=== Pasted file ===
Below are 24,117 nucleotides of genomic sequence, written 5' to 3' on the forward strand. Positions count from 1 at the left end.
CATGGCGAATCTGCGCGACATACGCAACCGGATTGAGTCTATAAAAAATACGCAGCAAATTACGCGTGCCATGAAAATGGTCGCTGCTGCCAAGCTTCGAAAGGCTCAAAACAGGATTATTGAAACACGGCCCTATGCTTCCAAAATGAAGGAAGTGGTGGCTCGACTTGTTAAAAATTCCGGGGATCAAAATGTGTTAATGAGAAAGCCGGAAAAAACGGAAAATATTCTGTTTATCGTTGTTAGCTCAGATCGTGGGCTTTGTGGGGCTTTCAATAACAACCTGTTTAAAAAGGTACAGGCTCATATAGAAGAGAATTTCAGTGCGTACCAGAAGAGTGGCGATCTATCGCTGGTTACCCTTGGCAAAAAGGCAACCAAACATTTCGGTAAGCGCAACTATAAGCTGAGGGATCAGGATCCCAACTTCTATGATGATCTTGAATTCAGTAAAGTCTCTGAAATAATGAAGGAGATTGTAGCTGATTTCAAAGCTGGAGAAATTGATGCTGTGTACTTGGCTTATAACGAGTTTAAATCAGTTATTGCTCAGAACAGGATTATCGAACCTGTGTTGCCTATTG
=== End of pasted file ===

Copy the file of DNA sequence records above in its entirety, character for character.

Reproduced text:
Below are 24,117 nucleotides of genomic sequence, written 5' to 3' on the forward strand. Positions count from 1 at the left end.
CATGGCGAATCTGCGCGACATACGCAACCGGATTGAGTCTATAAAAAATACGCAGCAAATTACGCGTGCCATGAAAATGGTCGCTGCTGCCAAGCTTCGAAAGGCTCAAAACAGGATTATTGAAACACGGCCCTATGCTTCCAAAATGAAGGAAGTGGTGGCTCGACTTGTTAAAAATTCCGGGGATCAAAATGTGTTAATGAGAAAGCCGGAAAAAACGGAAAATATTCTGTTTATCGTTGTTAGCTCAGATCGTGGGCTTTGTGGGGCTTTCAATAACAACCTGTTTAAAAAGGTACAGGCTCATATAGAAGAGAATTTCAGTGCGTACCAGAAGAGTGGCGATCTATCGCTGGTTACCCTTGGCAAAAAGGCAACCAAACATTTCGGTAAGCGCAACTATAAGCTGAGGGATCAGGATCCCAACTTCTATGATGATCTTGAATTCAGTAAAGTCTCTGAAATAATGAAGGAGATTGTAGCTGATTTCAAAGCTGGAGAAATTGATGCTGTGTACTTGGCTTATAACGAGTTTAAATCAGTTATTGCTCAGAACAGGATTATCGAACCTGTGTTGCCTATTG